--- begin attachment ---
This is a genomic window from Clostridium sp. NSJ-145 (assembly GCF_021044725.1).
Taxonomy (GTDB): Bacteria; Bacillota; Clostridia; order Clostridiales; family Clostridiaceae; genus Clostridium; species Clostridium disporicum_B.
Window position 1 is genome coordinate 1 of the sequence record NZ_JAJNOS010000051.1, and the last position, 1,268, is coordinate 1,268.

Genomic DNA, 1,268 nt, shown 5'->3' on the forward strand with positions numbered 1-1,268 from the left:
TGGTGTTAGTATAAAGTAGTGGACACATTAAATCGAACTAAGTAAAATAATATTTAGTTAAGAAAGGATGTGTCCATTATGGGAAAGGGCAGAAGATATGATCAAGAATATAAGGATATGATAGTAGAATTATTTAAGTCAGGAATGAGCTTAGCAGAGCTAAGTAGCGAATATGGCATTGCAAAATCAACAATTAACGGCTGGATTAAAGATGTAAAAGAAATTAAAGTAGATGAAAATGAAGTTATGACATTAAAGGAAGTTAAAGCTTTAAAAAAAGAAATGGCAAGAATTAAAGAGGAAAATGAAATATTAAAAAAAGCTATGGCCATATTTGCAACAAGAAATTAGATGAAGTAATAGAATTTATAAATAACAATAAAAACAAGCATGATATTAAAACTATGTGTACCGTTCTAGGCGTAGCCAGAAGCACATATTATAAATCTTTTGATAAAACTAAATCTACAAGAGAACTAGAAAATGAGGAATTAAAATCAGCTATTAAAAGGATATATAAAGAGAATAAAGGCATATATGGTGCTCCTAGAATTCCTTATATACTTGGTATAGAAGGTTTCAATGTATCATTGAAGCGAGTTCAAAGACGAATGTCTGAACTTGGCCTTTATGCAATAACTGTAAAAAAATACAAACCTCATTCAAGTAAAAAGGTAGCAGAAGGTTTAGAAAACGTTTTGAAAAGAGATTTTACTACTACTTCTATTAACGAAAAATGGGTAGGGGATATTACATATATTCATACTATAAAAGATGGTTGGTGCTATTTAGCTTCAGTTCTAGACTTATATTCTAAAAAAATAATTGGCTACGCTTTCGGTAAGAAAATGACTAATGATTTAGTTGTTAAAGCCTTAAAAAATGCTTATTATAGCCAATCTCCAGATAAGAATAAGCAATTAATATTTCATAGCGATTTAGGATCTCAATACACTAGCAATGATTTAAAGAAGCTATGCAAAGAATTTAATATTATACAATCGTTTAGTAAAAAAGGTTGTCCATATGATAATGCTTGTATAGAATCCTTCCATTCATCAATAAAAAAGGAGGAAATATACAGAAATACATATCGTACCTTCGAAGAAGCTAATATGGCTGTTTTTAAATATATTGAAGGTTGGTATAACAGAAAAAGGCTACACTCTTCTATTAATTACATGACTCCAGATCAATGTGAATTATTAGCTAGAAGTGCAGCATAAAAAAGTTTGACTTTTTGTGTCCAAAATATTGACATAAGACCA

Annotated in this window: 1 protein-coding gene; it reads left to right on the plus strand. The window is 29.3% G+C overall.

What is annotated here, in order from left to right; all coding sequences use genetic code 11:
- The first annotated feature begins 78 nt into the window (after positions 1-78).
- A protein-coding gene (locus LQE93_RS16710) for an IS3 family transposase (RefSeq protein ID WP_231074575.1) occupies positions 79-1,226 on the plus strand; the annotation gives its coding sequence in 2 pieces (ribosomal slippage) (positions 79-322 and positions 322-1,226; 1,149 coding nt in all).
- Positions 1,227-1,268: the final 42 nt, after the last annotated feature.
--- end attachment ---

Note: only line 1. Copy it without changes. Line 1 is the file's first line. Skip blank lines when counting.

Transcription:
This is a genomic window from Clostridium sp. NSJ-145 (assembly GCF_021044725.1).